The current flows northward into the Gulf of Mexico, then loops southeastward just south of the Florida Keys (where it is called the Florida Current), and then just west of the westernmost Bahamas.

Here, the waters of the Loop Current flow northward along the U.S. coast and become the Gulf Stream and run northward, up the East Coast of Florida.

The Loop Current was a big concern of many Floridians during the 2010 oil spill as a handful of times, oil/toxic dispersant became dangerously close to the loop current (some reports show that small traces of oil were pushed into the loop current but weathered before it impacted land) but were swept away by ever changing warm and cold water eddys.

However, next time- we may not be so lucky.

Turn to renewable alternative energy as a primary source for our energy needs

Instead of investing in new equipment and new deep water drilling techniques to search for a resource that will eventually extinguish- let’s put that money towards the wave of the future and a renewable resources that we can draw off of for years to come.

Projects such as  energy efficient constructionoffshore wind farms, solar landfills, geothermal and aqueduct electricity can help us curb our dependence on oil.

If the US reallocated the money they have towards new drilling in the Gulf of Mexico and put it towards alternative energy; we could pave the way for a new future where ultimately- we become dependent on ourselves and not at the hand of our Environment, the Middle East or even Brazil (where Obama promised we would be their biggest customer earlier this year).

The reward is not worth the risk

While I understand that drilling is needed and I fully support state’s sovereignty for wanting to drill (and am in support of drilling in places where the general consensus welcomes the drilling).

As a born, raised and currently residing Floridan. I say the reward is NOT worth the risk for new drilling to take place in the Gulf of Mexico. Not when our wildlife, food chain, fisheries, tourism industry, coastal communities, military intelligence and the entire coastline of Florida is at risk.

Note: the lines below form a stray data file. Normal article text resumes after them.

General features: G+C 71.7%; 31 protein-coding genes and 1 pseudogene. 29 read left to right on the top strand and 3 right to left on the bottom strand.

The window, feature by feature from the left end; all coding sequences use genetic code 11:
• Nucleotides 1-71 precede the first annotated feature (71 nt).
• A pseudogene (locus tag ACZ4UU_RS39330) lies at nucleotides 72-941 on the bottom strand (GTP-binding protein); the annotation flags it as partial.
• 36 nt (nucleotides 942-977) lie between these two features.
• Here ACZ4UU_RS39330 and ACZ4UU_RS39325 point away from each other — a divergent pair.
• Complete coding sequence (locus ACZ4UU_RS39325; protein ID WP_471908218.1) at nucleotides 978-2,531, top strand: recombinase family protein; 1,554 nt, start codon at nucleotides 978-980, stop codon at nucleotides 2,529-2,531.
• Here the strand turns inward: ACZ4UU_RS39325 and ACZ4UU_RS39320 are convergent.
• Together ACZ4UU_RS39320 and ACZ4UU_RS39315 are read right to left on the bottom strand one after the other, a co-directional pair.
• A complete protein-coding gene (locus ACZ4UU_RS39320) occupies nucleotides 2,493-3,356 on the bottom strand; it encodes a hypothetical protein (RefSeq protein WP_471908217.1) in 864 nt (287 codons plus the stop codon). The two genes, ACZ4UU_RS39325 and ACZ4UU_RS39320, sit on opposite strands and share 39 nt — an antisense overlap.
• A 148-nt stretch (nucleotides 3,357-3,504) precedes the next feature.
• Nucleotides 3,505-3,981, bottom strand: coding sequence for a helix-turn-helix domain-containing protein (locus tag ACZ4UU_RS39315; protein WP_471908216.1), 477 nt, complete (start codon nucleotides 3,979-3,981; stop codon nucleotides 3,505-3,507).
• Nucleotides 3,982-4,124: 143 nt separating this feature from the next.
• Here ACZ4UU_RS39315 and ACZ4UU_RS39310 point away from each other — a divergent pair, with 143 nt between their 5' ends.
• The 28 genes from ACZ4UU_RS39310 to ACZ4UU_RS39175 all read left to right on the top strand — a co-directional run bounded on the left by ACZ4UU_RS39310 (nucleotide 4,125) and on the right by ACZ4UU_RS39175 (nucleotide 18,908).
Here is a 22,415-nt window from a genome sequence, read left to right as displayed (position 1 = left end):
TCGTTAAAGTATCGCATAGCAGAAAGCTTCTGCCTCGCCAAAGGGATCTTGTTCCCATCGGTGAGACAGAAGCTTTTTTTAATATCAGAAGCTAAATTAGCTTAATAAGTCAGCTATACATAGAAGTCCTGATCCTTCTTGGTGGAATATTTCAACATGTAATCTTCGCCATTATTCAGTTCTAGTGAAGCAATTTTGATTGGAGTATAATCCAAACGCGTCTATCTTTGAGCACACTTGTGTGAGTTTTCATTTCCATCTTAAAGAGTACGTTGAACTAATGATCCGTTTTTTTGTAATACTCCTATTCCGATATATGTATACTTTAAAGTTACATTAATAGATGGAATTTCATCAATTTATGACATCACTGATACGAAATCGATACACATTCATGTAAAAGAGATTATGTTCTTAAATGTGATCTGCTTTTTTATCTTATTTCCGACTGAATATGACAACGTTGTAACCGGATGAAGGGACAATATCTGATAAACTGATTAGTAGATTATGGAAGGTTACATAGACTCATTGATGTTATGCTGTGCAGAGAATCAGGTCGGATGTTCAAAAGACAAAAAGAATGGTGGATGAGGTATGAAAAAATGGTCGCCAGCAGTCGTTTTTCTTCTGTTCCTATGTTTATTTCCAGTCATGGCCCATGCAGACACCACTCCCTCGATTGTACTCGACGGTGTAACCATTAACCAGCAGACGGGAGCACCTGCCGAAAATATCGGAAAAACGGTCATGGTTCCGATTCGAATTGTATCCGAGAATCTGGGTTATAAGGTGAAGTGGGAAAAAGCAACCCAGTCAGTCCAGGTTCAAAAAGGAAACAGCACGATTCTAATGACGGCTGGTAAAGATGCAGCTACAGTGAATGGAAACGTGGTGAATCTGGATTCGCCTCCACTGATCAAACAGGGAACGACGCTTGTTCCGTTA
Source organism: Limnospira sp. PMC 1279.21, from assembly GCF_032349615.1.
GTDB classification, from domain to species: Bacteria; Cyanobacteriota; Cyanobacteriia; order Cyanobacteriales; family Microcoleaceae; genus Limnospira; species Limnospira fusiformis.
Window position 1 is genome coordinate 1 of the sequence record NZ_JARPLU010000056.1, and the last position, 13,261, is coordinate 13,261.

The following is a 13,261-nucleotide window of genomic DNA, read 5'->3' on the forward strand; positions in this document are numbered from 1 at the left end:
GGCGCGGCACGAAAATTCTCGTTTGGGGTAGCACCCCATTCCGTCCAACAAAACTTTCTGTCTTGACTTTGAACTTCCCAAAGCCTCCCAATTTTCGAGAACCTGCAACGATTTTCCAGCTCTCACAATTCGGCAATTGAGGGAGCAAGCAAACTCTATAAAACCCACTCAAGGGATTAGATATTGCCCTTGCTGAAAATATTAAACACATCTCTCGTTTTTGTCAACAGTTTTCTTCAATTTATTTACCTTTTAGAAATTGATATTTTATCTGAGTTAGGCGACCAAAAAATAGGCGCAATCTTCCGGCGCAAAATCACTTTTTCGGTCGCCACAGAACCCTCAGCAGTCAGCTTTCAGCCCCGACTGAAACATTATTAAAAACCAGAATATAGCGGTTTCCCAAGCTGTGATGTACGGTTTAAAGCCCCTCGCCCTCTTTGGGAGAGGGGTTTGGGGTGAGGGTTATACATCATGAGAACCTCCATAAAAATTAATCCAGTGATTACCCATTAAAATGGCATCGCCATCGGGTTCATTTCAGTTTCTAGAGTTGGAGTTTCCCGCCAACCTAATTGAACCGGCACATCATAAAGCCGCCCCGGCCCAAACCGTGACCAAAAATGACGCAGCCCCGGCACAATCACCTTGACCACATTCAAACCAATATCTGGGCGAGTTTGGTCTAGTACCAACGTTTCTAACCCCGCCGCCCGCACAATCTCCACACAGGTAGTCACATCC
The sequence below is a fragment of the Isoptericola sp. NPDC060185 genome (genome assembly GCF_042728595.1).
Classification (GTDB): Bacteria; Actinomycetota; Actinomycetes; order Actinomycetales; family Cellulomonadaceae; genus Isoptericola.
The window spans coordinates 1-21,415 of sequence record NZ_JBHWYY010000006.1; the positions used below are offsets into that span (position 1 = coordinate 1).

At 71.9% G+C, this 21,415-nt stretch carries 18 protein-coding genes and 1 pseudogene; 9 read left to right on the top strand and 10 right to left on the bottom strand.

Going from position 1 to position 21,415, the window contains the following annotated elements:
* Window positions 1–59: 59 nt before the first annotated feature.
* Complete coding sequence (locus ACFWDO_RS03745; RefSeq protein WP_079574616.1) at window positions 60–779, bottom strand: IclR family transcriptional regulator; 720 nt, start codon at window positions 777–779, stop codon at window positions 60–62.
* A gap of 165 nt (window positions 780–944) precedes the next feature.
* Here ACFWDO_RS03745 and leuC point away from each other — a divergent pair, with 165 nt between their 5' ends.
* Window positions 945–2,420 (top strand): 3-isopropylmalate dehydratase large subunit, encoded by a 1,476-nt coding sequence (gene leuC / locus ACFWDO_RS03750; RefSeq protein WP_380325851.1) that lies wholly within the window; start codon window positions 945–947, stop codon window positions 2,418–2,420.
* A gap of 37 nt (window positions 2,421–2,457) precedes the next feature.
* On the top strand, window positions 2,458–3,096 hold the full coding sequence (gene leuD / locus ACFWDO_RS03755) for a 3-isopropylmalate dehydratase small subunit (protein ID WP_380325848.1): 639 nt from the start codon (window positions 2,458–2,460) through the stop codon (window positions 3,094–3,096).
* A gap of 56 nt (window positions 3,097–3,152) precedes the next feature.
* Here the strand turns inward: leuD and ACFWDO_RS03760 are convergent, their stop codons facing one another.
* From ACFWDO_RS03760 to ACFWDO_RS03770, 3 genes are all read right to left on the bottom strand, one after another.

Especially when it has been proven that there is no way to adequately prepare for a hurricane and the precautions needed to be taken to avoid churning the oil sunken into the water column and spewing the oil onto coastal communities) until only days before the hurricane comes into the Gulf of Mexico (as remembered with the lack of hurricane preparation during the 2010 hurricane season).

If Mexico wants to drill; we cannot stop them but, more than likely, any spill in their area will not travel into the Gulf of Mexico because of the placement of eddys. Let them destroy their own country; if they so desire.

As for the United States,  I advise that we stay on the side of environmental conservation as well as to look to alternative energy as our sustaining life force as that can be renewed so we can pass on our energy capability to our children instead of banking on a non renewable source of energy that will leave our future generations in the dark.

Copyright (c) August 1, 2011. All rights reserved.

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Roadmap for modernizing the teaching profession


Roadmap for modernizing the teaching profession

Guest Commentary provided by: Former Governor Jeb Bush

Last week, the Florida Legislature passed landmark legislation that brings common sense reforms to the teaching profession. Because of unwavering legislative leadership and a strong, supportive governor, Florida is once again transforming the educational status quo.

And if Florida can do it, every state can — and must.

Under the new law, for the first time in Florida, teachers will be evaluated and rewarded based on how much their students learn.

Starting July 1, tenure for new teachers is effectively ended. All new teachers will receive an initial one-year probationary contract. After that, new teachers will work under annual contracts, subject to renewal every year.

The bill also ends the policy of “last in, first out” — making merit the basis of retention. Seniority will not be the only measurement for retention and no longer will new teachers be the first to receive pink slips when layoffs are necessary. All teachers — from the experienced educators to those entering the classroom for the first time — will be assessed and paid based on their effectiveness in teaching.